Apple just took a huge step forward in smartphone sales

iPhone 13
(Image credit: TechRadar)

Early demand for the iPhone 13 saw Apple regain second place in the global smartphone market, however the ongoing shortage of components is finally having an impact on sales.

According to new figures from Canalys, Apple increased its share from 12% to 15% year-on year, while Xiaomi’s remained static at 14%. Samsung, the long-term market leader, also witnessed minimal change in terms of share at 23%.

However overall volumes fell by 6% as vendors struggled to meet demand. Several industries, not just the mobile sector, are grappling with a scarcity of key components such as chips caused by the Coronavirus pandemic.

Global smartphone sales

As Covid-19 spread across the globe, governments enacted lockdown restrictions and social distancing measures that had an inevitable impact on demand for consumer electronics, including smartphones.

Many people delayed or abandoned purchases because of economic concerns or because they were physically unable to go to a store. As a result, vendors reduced their orders and manufacturing was scaled down.

Component manufacturers have struggled to keep up with rebounding demand and it is unclear when the problems will end. Analysts have suggested that the situation may not normalise until next year.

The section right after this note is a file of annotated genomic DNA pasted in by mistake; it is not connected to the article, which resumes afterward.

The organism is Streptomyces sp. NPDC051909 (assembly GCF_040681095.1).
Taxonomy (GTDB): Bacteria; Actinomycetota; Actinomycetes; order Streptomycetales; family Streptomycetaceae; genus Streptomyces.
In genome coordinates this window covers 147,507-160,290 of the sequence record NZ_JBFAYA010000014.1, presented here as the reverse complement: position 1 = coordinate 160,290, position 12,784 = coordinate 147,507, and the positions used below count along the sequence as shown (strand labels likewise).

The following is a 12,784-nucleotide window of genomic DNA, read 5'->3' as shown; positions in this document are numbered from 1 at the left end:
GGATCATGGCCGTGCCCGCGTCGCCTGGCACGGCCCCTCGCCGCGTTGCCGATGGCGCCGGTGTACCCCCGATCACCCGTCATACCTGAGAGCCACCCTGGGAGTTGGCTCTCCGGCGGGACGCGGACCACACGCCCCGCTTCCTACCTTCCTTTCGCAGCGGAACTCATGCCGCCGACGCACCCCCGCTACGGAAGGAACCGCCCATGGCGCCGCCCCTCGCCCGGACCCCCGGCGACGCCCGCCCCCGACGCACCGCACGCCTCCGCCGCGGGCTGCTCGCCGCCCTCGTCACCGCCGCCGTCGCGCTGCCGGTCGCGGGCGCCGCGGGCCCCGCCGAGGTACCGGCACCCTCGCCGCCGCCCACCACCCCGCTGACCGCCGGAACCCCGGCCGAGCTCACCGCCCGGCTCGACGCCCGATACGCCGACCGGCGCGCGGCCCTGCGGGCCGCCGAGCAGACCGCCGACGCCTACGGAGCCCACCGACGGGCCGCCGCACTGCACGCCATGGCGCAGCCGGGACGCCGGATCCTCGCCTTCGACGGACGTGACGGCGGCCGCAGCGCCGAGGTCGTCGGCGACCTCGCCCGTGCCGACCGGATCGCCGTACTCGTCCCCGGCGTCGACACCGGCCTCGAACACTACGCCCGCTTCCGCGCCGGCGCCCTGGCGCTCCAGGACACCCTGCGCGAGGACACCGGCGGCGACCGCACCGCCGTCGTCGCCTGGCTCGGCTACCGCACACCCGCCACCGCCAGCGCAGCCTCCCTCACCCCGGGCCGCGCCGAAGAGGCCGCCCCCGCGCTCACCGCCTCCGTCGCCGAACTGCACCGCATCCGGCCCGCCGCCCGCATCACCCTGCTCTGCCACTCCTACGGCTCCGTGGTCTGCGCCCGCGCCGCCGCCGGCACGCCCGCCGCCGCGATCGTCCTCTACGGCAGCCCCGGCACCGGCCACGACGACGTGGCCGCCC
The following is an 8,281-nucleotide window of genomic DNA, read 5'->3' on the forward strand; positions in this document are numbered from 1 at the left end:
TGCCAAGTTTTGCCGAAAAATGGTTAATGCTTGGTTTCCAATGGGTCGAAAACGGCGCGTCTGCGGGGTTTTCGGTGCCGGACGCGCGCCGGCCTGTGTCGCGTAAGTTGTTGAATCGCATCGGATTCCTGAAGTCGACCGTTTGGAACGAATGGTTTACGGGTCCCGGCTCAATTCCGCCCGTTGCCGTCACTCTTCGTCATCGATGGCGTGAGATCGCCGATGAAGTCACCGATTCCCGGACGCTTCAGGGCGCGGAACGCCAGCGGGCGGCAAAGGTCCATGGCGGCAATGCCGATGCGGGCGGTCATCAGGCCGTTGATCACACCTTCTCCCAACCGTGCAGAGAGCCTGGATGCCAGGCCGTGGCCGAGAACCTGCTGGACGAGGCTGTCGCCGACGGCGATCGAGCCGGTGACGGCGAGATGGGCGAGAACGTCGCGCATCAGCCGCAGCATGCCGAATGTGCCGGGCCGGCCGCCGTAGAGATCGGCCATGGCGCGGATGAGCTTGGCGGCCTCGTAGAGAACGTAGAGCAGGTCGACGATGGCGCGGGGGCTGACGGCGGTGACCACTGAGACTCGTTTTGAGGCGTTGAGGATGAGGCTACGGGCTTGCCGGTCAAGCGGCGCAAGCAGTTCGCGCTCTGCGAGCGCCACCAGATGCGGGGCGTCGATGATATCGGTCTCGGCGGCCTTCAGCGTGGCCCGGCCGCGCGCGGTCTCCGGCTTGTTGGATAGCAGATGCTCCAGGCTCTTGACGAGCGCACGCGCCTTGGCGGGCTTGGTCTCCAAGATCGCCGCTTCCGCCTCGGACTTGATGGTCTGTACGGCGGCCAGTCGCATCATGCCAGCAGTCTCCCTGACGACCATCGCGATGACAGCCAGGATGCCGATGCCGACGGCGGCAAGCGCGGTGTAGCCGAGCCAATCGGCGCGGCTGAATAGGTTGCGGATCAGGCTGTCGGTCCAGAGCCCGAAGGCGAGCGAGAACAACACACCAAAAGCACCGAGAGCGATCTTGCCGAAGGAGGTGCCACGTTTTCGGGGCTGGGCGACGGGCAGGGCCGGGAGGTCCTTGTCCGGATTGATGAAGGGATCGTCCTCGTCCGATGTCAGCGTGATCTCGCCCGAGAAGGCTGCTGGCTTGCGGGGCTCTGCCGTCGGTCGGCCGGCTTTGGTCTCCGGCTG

The chipset famine has truly arrived,” said Canalys Principal Analyst, Ben Stanton. “The smartphone industry is striving to maximize production of devices as best it can. On the supply side, chipset manufacturers are increasing prices to disincentivize over-ordering, in an attempt to close the gap between demand and supply. But despite this, shortages will not ease until well into 2022. As a result of this, as well as high costs of global freight, smartphone brands have reluctantly pushed up device retail pricing.”

As the industry gears up towards key shopping seasons, retailers and vendors have been advised to think outside the box to cope with inventory and price challenges.

“Channel inventories of smartphones are already running low, and as more customers start to anticipate these sales cycles, the impending wave of demand will be impossible to fulfil,” continued Stanton. “Customers should expect smartphone discounting this year to be less aggressive. But to avoid customer disappointment, smartphone brands which are constrained on margin should look to bundle other devices, such as wearables and IoT, to create good incentives.”

Steve McCaskill is TechRadar Pro's resident mobile industry expert, covering all aspects of the UK and global news, from operators to service providers and everything in between. He is a former editor of Silicon UK and journalist with over a decade's experience in the technology industry, writing about technology, in particular, telecoms, mobile and sports tech, sports, video games and media.